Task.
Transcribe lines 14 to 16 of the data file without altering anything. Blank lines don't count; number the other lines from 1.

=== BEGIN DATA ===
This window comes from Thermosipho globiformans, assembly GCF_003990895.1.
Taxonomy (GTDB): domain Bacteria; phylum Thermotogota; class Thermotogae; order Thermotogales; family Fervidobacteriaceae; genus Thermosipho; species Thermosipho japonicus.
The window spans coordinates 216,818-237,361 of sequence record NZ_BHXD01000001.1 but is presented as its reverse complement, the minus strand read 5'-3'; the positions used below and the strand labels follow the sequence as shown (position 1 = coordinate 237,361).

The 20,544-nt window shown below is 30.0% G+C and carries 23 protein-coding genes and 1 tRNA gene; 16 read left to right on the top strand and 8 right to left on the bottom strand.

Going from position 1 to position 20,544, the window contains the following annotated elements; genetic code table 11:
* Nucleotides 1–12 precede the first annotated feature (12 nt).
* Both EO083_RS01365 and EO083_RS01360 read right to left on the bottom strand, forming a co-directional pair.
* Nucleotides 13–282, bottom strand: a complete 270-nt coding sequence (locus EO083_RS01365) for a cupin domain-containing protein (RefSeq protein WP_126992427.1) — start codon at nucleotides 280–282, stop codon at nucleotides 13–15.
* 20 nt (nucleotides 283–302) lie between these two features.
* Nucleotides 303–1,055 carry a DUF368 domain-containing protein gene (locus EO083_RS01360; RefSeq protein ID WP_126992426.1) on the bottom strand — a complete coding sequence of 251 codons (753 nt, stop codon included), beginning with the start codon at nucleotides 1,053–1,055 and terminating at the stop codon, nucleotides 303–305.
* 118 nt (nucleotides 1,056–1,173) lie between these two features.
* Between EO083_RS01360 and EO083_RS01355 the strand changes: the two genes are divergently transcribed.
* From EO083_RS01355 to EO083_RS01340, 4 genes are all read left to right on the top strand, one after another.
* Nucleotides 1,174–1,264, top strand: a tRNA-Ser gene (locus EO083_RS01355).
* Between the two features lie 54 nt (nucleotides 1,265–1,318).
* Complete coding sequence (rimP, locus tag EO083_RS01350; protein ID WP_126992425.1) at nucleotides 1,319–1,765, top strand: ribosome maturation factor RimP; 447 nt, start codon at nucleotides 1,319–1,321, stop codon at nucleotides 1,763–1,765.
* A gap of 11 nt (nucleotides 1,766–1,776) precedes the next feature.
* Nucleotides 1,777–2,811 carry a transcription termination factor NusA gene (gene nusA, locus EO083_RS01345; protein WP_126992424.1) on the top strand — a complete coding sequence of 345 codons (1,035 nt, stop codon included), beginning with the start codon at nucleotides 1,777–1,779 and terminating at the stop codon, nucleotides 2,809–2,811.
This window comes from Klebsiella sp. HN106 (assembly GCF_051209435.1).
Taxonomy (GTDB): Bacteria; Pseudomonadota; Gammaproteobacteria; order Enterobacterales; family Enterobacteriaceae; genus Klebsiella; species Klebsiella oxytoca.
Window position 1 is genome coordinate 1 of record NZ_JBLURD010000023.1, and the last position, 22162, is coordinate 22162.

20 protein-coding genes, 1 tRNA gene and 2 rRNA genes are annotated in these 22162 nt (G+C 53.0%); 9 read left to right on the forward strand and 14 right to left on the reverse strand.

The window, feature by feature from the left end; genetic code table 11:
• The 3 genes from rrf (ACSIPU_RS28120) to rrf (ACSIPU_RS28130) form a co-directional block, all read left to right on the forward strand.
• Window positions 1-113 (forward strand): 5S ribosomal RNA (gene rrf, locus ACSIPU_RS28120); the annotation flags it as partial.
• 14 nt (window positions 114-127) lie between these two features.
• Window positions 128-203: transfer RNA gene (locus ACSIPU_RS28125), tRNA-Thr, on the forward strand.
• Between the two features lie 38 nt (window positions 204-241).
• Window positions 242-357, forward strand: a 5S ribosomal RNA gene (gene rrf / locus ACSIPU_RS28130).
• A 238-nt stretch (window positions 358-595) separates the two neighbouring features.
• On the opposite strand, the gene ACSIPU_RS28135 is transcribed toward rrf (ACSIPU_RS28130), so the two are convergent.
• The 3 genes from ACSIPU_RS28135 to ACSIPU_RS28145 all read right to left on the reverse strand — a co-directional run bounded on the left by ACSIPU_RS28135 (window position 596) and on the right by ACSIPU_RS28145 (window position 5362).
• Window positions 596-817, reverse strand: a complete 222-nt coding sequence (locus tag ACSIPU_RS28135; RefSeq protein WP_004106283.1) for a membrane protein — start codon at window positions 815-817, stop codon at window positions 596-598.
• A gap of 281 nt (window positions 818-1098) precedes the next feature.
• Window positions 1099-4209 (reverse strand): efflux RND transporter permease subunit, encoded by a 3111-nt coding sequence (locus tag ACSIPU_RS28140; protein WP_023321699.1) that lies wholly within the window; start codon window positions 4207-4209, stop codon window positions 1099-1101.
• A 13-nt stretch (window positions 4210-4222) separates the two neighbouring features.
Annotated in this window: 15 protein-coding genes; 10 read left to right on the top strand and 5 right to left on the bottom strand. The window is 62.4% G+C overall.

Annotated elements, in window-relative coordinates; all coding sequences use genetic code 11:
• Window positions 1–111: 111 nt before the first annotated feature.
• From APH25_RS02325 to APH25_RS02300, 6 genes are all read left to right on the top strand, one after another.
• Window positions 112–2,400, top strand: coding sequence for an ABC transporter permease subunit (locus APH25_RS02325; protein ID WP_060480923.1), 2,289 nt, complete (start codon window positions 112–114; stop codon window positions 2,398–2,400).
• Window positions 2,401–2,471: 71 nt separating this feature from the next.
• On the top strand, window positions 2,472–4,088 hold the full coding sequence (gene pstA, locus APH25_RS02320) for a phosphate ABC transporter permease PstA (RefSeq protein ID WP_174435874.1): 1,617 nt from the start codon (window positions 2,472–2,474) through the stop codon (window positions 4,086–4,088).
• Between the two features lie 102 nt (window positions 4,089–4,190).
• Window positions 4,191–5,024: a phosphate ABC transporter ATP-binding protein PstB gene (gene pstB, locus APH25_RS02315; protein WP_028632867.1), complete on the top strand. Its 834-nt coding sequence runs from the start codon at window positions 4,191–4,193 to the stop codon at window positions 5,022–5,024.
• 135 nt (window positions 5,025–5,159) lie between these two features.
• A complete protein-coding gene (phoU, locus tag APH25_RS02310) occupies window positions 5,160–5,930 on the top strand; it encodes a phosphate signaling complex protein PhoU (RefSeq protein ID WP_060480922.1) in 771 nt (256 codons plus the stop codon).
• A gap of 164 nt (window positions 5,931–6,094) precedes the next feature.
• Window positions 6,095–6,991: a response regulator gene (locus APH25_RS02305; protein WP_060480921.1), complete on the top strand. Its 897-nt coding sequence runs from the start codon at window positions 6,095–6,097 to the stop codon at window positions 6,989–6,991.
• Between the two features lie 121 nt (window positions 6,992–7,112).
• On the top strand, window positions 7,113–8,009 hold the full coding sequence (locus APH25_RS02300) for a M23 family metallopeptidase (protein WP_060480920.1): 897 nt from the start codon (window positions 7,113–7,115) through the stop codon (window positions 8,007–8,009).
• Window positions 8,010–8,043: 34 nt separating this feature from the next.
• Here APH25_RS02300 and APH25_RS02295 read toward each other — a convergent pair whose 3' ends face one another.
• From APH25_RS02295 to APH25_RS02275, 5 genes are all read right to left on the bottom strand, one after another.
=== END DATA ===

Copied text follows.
* Nucleotides 1,174–1,264, top strand: a tRNA-Ser gene (locus EO083_RS01355).
* Between the two features lie 54 nt (nucleotides 1,265–1,318).
* Complete coding sequence (rimP, locus tag EO083_RS01350; protein ID WP_126992425.1) at nucleotides 1,319–1,765, top strand: ribosome maturation factor RimP; 447 nt, start codon at nucleotides 1,319–1,321, stop codon at nucleotides 1,763–1,765.